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Alcohol advertisements affect drinking behaviors in kids

February 08, 2013

During the last week’s Super Bowl, how many of you sat down to watch the game, only to be entertained by the infamous commercials? I bet many of you would raise your hand, kids included. Each year, the commercials continue to steal the show and are often talked about in the days after. But have you noticed how popular the commercials featuring alcohol, specifically beer products, are among kids?

These entertaining commercials aren’t just aired during the Super Bowl, they show up in many of kids’ favorite TV shows and other media sources. While these ads are directed towards adults, kids get lured in, too. According to a Substance Abuse and Mental Health Services Administration report, 42% of teens reported drinking some amount of alcohol, and of teens that do drink, 65% reported they’ve been drunk in the last month!

A recent study showed that kids who found alcohol advertisements favorable were likely to drink more, and were more susceptible to drinking-related problems as they got older. Surprised? Don’t be. In their quest to fit in with peers, young teens are easily misguided by these persuasive ads that identify alcohol with a good time, cool friends, and high social status.

The study

The study published in the journal Pediatrics took a closer look at the effects of alcohol advertisement on kids’ drinking behavior. Researchers proposed that exposure to alcohol advertisements led to underage drinking, and underage drinking led to alcohol-related problems. After an intensive study of 3,890 students over a 4-year span, studying them from 7th grade to 10th grade, the researchers’ theory was shown to be true.

When compared to kids who had a dislike, or were indifferent towards alcohol advertisements, kids in 7th grade that found these ads favorable reported higher rates of underage drinking by the time they had reached the 10th grade.

What can you do about it?

Oftentimes, many parents are oblivious to their child’s social behaviors, not wanting to believe that their child would experiment with alcohol at such a young age. Well guess what – there is a 1 in 4 chance that your child has consumed alcohol at least once. And the TV that your child is watching plays a big role in this risky behavior.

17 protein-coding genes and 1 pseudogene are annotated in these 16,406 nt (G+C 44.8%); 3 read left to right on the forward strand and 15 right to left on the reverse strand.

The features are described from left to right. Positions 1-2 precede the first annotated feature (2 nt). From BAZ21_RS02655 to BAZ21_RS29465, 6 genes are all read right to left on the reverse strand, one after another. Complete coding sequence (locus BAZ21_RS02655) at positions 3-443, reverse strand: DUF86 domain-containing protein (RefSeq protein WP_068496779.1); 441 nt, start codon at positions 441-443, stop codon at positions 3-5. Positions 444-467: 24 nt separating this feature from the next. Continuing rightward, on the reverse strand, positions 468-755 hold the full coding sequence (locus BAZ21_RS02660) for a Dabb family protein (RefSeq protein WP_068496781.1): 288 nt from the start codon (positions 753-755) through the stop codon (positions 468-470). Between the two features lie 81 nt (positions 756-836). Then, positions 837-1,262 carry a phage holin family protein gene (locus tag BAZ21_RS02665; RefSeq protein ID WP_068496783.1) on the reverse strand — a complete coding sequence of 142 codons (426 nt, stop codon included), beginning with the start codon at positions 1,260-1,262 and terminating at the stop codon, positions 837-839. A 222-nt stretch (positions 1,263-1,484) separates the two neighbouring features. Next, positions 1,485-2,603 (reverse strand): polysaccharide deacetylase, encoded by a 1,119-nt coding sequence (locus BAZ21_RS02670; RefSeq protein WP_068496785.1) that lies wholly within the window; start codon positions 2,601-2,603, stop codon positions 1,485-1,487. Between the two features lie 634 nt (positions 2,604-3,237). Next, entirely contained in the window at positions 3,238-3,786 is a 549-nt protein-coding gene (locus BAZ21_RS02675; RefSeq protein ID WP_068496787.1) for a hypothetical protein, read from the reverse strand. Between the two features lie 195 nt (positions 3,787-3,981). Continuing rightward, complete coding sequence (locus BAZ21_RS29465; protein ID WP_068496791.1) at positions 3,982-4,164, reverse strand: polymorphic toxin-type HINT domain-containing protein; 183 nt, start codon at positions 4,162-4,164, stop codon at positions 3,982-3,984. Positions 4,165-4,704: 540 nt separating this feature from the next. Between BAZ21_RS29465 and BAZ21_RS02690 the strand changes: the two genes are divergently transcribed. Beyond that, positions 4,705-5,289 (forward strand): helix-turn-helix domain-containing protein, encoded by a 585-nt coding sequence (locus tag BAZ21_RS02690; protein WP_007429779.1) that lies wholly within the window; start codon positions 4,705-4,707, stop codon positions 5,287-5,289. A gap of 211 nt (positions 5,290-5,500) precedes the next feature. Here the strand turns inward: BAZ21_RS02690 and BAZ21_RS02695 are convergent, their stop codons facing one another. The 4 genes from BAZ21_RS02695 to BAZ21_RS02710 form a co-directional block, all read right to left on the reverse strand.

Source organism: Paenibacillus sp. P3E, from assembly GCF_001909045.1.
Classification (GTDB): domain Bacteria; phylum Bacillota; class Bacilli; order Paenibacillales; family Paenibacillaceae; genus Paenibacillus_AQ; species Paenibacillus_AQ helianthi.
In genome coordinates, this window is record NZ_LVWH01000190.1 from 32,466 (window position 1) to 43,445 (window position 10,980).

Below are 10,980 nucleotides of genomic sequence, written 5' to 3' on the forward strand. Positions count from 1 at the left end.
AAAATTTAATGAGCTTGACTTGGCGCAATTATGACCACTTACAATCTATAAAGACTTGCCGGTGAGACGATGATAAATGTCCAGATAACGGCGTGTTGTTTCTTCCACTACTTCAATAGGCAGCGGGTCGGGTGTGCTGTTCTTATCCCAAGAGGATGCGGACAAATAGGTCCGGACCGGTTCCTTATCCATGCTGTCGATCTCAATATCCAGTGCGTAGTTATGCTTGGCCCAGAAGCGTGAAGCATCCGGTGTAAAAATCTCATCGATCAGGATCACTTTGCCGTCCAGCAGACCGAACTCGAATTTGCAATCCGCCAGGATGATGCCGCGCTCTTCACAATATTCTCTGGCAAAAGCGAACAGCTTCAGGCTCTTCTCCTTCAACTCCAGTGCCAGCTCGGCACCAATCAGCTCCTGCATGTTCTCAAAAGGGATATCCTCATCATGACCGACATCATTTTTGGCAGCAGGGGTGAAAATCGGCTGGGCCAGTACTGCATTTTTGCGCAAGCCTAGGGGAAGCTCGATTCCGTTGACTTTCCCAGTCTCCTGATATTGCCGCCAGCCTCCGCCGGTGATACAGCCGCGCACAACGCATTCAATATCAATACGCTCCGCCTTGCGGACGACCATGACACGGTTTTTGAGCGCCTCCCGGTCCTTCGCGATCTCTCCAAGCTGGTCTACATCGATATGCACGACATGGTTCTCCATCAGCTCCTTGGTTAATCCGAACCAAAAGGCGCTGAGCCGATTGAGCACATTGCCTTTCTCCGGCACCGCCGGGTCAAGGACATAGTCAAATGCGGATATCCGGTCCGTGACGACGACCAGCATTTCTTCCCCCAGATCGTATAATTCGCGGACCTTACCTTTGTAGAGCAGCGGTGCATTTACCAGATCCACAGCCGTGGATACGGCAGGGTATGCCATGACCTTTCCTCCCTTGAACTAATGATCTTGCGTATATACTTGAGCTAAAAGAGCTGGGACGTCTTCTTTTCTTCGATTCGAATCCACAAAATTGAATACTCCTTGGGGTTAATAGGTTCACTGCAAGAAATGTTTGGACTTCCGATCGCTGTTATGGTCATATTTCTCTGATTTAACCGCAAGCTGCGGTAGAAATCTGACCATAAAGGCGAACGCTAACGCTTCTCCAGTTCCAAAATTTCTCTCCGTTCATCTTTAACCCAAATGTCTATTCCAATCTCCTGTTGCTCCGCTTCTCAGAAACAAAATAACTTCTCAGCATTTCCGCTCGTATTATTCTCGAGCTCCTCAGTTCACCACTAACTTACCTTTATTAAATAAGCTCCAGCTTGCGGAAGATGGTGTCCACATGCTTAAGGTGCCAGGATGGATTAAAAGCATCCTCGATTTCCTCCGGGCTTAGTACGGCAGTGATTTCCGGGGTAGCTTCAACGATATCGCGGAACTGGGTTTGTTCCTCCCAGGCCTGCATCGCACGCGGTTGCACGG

So, let’s talk about what you can proactively do to decrease the chance of your child engaging in underage drinking.

Teach your kids about the power of persuasive messaging. Every advertisement has one goal: to drive you to their product and engage in their brand.  And they will do this at all cost. Take for example Bud Light’s tagline “prepared to do whatever it takes.” Teaching your kids to be aware of this kind of persuasive messaging will help them identify the pitfalls in persuasive advertising.  

Set a limit on the exposure of children to alcohol ads. This can be a tricky one, because these ads are seemingly everywhere: on TV, the Internet, and in popular magazines. It would be nearly impossible to restrict all exposure to these ads (unless you banned all types of media), but you can decrease the amount that your child is exposed to by decreasing the amount of time spent on various media channels. Encourage them to get outside and play with their friends, instead of watching TV, or maybe buy a magazine as a treat for your kids, instead of subscribing to a yearly subscription.

While we don’t have the power to remove all alcohol advertisements from kids’ favorite TV shows, magazine, or Internet site, parents DO have the power to limit it. It’s important for you, as a parent, to become educated on these things influencing your kids’ behaviors, so that you can openly communicate with your child about these issues.

It’s better to be proactive, than reactive to any given situation, especially when it comes to kids and underage drinking.